Even at this early stage, both major party presidential campaign lineups are a shambles. For the Republicans, the lineup looks like Donald Trump and the Fifteen Dwarfs. For the Democrats, front-runner Hillary Clinton is mired in an email swamp, with no strong second in the wings.
If we consider the factors that have decided past presidential elections, it appears that any rational Democrat candidate should win.
Our economy is one of the strongest in the world. Rising oil and gas production is creating thousands of new well-paying jobs. The availability of low-cost energy supplies is also boosting manufacturing employment. Major foreign companies, like Germany’s chemical giant BASF, are locating new plants in the U.S., helping to create nearly a quarter million new jobs per month, the best job growth since the Clinton administration.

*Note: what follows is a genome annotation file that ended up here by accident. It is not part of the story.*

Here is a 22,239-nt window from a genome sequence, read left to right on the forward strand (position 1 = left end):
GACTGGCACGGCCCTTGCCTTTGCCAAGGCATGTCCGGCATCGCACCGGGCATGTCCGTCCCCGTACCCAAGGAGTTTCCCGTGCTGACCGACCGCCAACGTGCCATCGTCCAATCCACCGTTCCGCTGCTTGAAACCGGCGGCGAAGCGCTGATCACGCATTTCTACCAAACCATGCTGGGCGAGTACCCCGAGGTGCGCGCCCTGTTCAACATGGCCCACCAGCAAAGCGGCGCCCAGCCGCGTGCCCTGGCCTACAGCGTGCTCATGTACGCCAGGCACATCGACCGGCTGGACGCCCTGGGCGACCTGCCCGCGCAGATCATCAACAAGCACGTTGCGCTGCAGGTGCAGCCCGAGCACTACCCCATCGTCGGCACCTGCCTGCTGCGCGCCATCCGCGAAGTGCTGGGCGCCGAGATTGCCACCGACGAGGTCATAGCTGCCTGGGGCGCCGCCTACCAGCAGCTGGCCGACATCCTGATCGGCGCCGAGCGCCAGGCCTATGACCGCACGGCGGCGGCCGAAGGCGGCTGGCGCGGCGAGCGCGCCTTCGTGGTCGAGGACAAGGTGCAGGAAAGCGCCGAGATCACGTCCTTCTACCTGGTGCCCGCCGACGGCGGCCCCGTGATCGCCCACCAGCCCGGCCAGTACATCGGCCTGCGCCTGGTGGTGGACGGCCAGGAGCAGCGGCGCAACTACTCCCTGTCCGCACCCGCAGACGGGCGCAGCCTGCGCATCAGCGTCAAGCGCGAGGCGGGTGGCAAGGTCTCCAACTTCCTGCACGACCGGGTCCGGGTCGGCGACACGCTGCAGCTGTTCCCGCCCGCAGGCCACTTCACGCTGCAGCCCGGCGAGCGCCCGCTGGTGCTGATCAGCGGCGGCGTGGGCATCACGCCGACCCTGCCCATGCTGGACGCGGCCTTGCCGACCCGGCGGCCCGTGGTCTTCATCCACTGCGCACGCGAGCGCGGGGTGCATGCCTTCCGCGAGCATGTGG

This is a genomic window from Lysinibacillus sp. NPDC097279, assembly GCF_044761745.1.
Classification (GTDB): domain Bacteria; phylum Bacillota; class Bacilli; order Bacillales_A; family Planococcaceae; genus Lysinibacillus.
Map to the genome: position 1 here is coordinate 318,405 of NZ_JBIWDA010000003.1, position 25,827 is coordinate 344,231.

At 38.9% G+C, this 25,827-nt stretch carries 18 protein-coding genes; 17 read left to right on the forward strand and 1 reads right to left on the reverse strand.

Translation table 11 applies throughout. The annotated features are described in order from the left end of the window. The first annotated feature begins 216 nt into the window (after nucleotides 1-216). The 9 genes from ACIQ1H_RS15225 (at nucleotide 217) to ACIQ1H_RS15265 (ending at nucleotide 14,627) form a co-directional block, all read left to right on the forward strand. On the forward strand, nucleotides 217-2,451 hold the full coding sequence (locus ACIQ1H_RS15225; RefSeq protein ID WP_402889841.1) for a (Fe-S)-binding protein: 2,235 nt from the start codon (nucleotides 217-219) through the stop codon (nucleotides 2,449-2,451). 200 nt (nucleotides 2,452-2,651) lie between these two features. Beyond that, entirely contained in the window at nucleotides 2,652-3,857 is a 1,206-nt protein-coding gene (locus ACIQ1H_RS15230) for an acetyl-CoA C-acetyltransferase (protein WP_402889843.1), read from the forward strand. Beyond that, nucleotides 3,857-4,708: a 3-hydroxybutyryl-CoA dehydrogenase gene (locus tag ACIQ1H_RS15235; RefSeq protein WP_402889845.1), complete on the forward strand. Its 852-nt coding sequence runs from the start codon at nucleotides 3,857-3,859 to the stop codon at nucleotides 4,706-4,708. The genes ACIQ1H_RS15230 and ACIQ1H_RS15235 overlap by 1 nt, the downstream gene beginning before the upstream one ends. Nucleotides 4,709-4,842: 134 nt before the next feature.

The much maligned Affordable Care Act is adding more than a million uninsured every month to the roll of those with health insurance. It is not the job killer that Republicans have claimed.
Republicans and Democrats have opposing positions on the need to take action on carbon dioxide emissions to prevent global warming; polls show that most voters are with the Democrats on the need to limit CO2 emissions.
The multinational deal on the Iran nuclear program is drawing fire from many quarters — but no one has produced a better alternative short of war, and the agreement is likely to prevail.
There are still many problems confronting the nation, but the Obama administration has taken mostly effective action without producing any of the disasters its actionless critics have predicted. This has set the election stage for another Democrat in the White House.
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